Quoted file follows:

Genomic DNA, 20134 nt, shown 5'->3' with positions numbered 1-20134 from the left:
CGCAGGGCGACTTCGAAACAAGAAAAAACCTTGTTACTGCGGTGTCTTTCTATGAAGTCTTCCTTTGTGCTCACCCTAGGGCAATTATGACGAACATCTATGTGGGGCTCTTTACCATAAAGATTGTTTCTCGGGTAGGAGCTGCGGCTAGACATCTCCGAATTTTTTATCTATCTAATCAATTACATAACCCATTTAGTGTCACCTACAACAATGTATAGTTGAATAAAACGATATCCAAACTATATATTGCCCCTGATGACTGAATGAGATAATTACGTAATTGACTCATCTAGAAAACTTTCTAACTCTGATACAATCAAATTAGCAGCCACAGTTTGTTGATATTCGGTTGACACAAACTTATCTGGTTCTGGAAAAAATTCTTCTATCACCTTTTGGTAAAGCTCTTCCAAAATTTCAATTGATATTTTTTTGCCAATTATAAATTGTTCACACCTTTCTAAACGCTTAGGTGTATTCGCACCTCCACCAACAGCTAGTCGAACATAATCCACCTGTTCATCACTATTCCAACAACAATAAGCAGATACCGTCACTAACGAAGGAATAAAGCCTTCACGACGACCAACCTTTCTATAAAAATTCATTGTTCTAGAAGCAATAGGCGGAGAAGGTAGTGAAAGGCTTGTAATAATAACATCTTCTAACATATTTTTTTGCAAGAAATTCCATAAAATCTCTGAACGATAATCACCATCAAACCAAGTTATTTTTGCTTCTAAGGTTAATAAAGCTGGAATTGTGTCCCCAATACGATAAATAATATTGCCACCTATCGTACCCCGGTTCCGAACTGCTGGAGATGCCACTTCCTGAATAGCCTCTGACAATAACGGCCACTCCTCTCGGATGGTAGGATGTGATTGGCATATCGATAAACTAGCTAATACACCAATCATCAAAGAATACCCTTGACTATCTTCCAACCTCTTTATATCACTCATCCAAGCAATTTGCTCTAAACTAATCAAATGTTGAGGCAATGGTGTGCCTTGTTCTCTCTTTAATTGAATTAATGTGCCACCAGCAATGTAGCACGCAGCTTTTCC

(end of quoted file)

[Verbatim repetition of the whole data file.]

Genomic DNA, 20134 nt, shown 5'->3' with positions numbered 1-20134 from the left:
CGCAGGGCGACTTCGAAACAAGAAAAAACCTTGTTACTGCGGTGTCTTTCTATGAAGTCTTCCTTTGTGCTCACCCTAGGGCAATTATGACGAACATCTATGTGGGGCTCTTTACCATAAAGATTGTTTCTCGGGTAGGAGCTGCGGCTAGACATCTCCGAATTTTTTATCTATCTAATCAATTACATAACCCATTTAGTGTCACCTACAACAATGTATAGTTGAATAAAACGATATCCAAACTATATATTGCCCCTGATGACTGAATGAGATAATTACGTAATTGACTCATCTAGAAAACTTTCTAACTCTGATACAATCAAATTAGCAGCCACAGTTTGTTGATATTCGGTTGACACAAACTTATCTGGTTCTGGAAAAAATTCTTCTATCACCTTTTGGTAAAGCTCTTCCAAAATTTCAATTGATATTTTTTTGCCAATTATAAATTGTTCACACCTTTCTAAACGCTTAGGTGTATTCGCACCTCCACCAACAGCTAGTCGAACATAATCCACCTGTTCATCACTATTCCAACAACAATAAGCAGATACCGTCACTAACGAAGGAATAAAGCCTTCACGACGACCAACCTTTCTATAAAAATTCATTGTTCTAGAAGCAATAGGCGGAGAAGGTAGTGAAAGGCTTGTAATAATAACATCTTCTAACATATTTTTTTGCAAGAAATTCCATAAAATCTCTGAACGATAATCACCATCAAACCAAGTTATTTTTGCTTCTAAGGTTAATAAAGCTGGAATTGTGTCCCCAATACGATAAATAATATTGCCACCTATCGTACCCCGGTTCCGAACTGCTGGAGATGCCACTTCCTGAATAGCCTCTGACAATAACGGCCACTCCTCTCGGATGGTAGGATGTGATTGGCATATCGATAAACTAGCTAATACACCAATCATCAAAGAATACCCTTGACTATCTTCCAACCTCTTTATATCACTCATCCAAGCAATTTGCTCTAAACTAATCAAATGTTGAGGCAATGGTGTGCCTTGTTCTCTCTTTAATTGAATTAATGTGCCACCAGCAATGTAGCACGCAGCTTTTCC